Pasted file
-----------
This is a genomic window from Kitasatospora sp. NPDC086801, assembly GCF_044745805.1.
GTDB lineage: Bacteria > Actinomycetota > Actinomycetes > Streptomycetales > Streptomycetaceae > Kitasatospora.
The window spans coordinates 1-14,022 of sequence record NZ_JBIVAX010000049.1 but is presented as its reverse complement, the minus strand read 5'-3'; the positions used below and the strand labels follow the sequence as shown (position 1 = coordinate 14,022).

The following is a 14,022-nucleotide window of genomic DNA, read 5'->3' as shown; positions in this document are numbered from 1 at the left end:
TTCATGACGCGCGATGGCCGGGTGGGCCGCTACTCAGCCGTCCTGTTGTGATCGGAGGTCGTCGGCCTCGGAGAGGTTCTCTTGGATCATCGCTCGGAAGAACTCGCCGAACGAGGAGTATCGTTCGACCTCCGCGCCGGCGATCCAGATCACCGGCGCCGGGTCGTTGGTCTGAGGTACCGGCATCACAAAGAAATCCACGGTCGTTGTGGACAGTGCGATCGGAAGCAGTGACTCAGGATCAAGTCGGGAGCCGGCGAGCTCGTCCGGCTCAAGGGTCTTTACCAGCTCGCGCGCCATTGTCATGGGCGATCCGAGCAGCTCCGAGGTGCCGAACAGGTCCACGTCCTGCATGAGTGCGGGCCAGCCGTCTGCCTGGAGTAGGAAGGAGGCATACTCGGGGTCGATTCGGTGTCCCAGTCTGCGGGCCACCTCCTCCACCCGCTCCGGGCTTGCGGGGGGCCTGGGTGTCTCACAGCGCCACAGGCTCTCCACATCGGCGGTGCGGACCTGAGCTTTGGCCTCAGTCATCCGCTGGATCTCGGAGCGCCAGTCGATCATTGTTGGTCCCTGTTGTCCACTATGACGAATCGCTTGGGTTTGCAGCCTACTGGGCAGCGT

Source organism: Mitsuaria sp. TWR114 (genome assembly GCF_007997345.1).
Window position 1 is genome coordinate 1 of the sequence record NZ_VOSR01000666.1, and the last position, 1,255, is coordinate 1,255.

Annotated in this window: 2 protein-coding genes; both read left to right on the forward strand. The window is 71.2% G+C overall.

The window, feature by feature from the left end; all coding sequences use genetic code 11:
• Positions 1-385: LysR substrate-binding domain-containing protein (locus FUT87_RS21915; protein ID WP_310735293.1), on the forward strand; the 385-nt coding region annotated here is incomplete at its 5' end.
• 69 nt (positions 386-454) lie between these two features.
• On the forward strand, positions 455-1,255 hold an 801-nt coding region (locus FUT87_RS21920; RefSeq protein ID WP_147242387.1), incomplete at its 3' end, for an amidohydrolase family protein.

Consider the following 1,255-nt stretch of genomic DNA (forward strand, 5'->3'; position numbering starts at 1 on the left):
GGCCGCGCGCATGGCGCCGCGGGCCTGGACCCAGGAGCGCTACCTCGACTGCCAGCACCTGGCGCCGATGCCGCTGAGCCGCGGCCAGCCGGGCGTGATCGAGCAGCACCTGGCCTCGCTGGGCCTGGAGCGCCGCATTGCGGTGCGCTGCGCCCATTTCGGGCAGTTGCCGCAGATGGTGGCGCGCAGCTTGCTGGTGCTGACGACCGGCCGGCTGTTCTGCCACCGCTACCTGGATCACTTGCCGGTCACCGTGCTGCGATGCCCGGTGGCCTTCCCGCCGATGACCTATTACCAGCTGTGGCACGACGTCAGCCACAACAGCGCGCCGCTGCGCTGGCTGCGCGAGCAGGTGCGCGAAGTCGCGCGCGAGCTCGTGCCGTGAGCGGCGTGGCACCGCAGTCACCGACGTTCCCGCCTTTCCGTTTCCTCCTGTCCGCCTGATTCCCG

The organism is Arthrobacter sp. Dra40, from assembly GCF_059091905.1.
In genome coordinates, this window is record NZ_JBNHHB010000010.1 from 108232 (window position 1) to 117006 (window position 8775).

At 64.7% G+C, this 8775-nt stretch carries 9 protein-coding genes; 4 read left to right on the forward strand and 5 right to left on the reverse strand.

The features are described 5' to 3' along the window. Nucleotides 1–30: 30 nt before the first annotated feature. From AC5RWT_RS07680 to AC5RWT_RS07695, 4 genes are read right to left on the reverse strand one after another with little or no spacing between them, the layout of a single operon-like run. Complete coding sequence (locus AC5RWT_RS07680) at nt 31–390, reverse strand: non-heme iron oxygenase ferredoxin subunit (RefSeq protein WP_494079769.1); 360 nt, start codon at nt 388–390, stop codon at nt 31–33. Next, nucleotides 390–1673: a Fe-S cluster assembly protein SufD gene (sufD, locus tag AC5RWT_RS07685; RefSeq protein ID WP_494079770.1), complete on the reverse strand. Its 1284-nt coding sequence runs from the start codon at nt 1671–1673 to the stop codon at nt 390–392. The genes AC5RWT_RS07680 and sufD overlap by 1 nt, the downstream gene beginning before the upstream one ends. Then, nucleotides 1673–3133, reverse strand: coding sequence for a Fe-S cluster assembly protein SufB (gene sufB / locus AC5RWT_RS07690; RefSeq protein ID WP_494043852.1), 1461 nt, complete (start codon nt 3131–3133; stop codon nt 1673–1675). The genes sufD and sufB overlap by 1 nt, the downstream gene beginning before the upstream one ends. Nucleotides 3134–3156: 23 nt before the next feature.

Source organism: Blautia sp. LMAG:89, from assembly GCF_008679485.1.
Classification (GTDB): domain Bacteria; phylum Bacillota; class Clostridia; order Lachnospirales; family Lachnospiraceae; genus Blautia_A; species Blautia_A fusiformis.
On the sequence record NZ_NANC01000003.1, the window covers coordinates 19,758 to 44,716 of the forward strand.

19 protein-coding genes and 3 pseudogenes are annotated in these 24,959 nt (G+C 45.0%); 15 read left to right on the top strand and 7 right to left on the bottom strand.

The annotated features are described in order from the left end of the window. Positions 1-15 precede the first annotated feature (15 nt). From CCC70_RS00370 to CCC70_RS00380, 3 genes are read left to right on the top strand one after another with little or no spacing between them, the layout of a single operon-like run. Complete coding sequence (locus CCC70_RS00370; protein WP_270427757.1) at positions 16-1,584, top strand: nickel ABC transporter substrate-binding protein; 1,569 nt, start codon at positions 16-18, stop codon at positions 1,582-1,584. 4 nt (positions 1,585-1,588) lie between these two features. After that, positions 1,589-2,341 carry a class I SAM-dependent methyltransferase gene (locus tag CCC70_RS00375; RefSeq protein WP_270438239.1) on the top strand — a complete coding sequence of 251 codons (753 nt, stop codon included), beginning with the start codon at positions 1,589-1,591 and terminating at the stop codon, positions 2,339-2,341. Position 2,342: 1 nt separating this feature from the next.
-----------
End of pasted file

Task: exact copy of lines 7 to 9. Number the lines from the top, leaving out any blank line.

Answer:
Window position 1 is genome coordinate 1 of the sequence record NZ_VOSR01000666.1, and the last position, 1,255, is coordinate 1,255.

Annotated in this window: 2 protein-coding genes; both read left to right on the forward strand. The window is 71.2% G+C overall.

The window, feature by feature from the left end; all coding sequences use genetic code 11: